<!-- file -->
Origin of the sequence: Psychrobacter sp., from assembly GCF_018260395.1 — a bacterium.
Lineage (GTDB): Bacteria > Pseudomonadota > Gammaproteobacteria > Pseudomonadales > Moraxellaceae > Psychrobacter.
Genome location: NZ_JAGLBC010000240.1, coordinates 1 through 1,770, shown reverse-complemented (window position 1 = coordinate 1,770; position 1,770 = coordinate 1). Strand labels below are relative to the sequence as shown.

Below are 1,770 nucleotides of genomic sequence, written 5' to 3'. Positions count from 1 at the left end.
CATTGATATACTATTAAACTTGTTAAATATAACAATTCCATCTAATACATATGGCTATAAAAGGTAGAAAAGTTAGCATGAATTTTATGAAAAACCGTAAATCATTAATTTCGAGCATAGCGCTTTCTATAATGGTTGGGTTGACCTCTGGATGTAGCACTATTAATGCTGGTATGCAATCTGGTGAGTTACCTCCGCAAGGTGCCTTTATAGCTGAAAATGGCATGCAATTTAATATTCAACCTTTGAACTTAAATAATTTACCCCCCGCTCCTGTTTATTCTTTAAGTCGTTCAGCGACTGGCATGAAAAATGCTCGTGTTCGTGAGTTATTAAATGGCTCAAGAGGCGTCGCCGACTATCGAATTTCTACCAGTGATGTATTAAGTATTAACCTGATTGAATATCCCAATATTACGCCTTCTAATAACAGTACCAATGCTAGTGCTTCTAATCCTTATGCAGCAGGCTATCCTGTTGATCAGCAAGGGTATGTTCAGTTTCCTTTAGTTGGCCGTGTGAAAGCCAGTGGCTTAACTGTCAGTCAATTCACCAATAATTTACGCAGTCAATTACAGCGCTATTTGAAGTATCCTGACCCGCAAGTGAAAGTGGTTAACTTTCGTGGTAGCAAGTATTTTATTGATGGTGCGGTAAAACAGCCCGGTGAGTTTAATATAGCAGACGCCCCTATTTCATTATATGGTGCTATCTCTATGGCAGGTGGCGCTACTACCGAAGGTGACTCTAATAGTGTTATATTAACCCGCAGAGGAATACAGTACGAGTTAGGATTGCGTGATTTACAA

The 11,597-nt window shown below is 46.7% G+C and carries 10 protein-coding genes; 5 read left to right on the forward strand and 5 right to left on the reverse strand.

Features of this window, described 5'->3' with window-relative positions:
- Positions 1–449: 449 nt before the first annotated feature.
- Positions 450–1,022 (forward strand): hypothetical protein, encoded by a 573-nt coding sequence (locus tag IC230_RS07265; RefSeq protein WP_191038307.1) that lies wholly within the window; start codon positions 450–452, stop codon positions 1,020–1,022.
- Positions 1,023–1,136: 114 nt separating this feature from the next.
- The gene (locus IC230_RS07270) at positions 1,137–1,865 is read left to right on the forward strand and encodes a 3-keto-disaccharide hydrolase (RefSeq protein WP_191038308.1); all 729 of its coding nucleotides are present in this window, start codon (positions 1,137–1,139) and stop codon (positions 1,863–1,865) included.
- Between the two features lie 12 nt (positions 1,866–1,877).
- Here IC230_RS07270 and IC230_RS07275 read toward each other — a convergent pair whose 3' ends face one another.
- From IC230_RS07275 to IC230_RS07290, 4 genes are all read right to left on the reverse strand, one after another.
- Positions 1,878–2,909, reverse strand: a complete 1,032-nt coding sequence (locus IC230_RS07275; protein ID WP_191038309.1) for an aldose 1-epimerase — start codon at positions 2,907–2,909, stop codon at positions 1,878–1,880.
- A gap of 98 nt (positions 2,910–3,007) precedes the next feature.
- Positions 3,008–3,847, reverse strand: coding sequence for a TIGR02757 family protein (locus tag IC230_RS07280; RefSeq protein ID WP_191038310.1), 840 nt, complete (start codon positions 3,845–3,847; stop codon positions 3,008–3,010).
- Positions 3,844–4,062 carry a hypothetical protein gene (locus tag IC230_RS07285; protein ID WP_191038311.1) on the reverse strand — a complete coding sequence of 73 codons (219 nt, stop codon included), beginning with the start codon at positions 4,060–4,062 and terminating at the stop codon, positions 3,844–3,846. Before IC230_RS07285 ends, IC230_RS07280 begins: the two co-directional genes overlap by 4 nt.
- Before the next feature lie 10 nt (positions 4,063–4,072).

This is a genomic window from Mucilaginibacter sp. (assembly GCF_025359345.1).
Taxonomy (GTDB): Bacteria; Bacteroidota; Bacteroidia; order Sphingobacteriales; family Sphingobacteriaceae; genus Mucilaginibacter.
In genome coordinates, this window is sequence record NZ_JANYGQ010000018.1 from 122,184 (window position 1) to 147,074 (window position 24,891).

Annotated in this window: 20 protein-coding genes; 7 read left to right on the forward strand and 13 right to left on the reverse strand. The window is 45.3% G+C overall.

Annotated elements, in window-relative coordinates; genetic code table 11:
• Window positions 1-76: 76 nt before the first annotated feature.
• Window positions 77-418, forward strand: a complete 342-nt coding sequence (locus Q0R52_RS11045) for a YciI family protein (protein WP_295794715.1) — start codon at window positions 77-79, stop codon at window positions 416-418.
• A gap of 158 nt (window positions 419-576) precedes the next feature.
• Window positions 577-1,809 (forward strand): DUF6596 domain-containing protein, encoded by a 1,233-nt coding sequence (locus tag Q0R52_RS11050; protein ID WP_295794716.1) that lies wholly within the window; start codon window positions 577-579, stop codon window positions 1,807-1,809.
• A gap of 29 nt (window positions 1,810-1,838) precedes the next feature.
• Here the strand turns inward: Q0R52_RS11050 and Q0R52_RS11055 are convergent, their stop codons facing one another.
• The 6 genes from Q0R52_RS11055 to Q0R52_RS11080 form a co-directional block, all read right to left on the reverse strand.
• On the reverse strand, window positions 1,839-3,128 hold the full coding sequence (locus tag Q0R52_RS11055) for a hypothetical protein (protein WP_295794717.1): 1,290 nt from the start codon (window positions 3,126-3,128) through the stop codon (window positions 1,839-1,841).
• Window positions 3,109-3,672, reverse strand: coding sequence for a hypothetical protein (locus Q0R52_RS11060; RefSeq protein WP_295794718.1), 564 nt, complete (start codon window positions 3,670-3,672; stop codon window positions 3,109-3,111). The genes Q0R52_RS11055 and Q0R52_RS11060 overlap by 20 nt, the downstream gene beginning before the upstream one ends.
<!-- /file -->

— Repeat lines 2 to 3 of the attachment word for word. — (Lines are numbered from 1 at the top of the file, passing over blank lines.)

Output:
Lineage (GTDB): Bacteria > Pseudomonadota > Gammaproteobacteria > Pseudomonadales > Moraxellaceae > Psychrobacter.
Genome location: NZ_JAGLBC010000240.1, coordinates 1 through 1,770, shown reverse-complemented (window position 1 = coordinate 1,770; position 1,770 = coordinate 1). Strand labels below are relative to the sequence as shown.